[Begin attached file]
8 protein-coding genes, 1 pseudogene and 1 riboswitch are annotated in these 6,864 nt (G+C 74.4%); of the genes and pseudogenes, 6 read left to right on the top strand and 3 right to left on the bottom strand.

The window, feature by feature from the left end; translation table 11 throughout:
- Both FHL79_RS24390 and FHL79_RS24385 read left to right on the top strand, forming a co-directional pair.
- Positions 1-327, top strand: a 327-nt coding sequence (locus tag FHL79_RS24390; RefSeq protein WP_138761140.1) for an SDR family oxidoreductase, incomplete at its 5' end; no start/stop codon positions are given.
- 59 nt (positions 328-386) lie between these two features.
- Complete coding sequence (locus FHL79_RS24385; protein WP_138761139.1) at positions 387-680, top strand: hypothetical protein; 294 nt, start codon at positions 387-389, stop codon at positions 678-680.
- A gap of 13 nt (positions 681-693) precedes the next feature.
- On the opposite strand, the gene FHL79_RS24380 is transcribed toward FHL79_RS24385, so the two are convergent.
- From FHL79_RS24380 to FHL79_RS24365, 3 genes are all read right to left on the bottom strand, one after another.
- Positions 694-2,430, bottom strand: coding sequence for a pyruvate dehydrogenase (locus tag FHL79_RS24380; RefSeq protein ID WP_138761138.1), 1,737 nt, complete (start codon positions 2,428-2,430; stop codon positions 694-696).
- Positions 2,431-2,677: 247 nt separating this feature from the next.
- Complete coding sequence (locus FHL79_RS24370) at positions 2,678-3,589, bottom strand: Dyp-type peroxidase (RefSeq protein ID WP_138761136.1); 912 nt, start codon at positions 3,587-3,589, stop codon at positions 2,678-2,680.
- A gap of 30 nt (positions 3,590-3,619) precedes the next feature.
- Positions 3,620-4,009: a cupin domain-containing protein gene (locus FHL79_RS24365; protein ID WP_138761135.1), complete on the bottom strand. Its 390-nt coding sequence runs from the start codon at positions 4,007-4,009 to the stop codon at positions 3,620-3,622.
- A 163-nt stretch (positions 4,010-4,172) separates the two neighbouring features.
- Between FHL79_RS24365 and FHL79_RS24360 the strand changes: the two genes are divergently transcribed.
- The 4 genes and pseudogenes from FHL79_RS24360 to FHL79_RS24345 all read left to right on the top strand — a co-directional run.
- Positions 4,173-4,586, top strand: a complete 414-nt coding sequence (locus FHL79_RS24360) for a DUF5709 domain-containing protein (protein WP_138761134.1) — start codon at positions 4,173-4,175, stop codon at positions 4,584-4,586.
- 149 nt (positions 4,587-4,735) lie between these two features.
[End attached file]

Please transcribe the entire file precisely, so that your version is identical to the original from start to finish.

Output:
8 protein-coding genes, 1 pseudogene and 1 riboswitch are annotated in these 6,864 nt (G+C 74.4%); of the genes and pseudogenes, 6 read left to right on the top strand and 3 right to left on the bottom strand.

The window, feature by feature from the left end; translation table 11 throughout:
- Both FHL79_RS24390 and FHL79_RS24385 read left to right on the top strand, forming a co-directional pair.
- Positions 1-327, top strand: a 327-nt coding sequence (locus tag FHL79_RS24390; RefSeq protein WP_138761140.1) for an SDR family oxidoreductase, incomplete at its 5' end; no start/stop codon positions are given.
- 59 nt (positions 328-386) lie between these two features.
- Complete coding sequence (locus FHL79_RS24385; protein WP_138761139.1) at positions 387-680, top strand: hypothetical protein; 294 nt, start codon at positions 387-389, stop codon at positions 678-680.
- A gap of 13 nt (positions 681-693) precedes the next feature.
- On the opposite strand, the gene FHL79_RS24380 is transcribed toward FHL79_RS24385, so the two are convergent.
- From FHL79_RS24380 to FHL79_RS24365, 3 genes are all read right to left on the bottom strand, one after another.
- Positions 694-2,430, bottom strand: coding sequence for a pyruvate dehydrogenase (locus tag FHL79_RS24380; RefSeq protein ID WP_138761138.1), 1,737 nt, complete (start codon positions 2,428-2,430; stop codon positions 694-696).
- Positions 2,431-2,677: 247 nt separating this feature from the next.
- Complete coding sequence (locus FHL79_RS24370) at positions 2,678-3,589, bottom strand: Dyp-type peroxidase (RefSeq protein ID WP_138761136.1); 912 nt, start codon at positions 3,587-3,589, stop codon at positions 2,678-2,680.
- A gap of 30 nt (positions 3,590-3,619) precedes the next feature.
- Positions 3,620-4,009: a cupin domain-containing protein gene (locus FHL79_RS24365; protein ID WP_138761135.1), complete on the bottom strand. Its 390-nt coding sequence runs from the start codon at positions 4,007-4,009 to the stop codon at positions 3,620-3,622.
- A 163-nt stretch (positions 4,010-4,172) separates the two neighbouring features.
- Between FHL79_RS24365 and FHL79_RS24360 the strand changes: the two genes are divergently transcribed.
- The 4 genes and pseudogenes from FHL79_RS24360 to FHL79_RS24345 all read left to right on the top strand — a co-directional run.
- Positions 4,173-4,586, top strand: a complete 414-nt coding sequence (locus FHL79_RS24360) for a DUF5709 domain-containing protein (protein WP_138761134.1) — start codon at positions 4,173-4,175, stop codon at positions 4,584-4,586.
- 149 nt (positions 4,587-4,735) lie between these two features.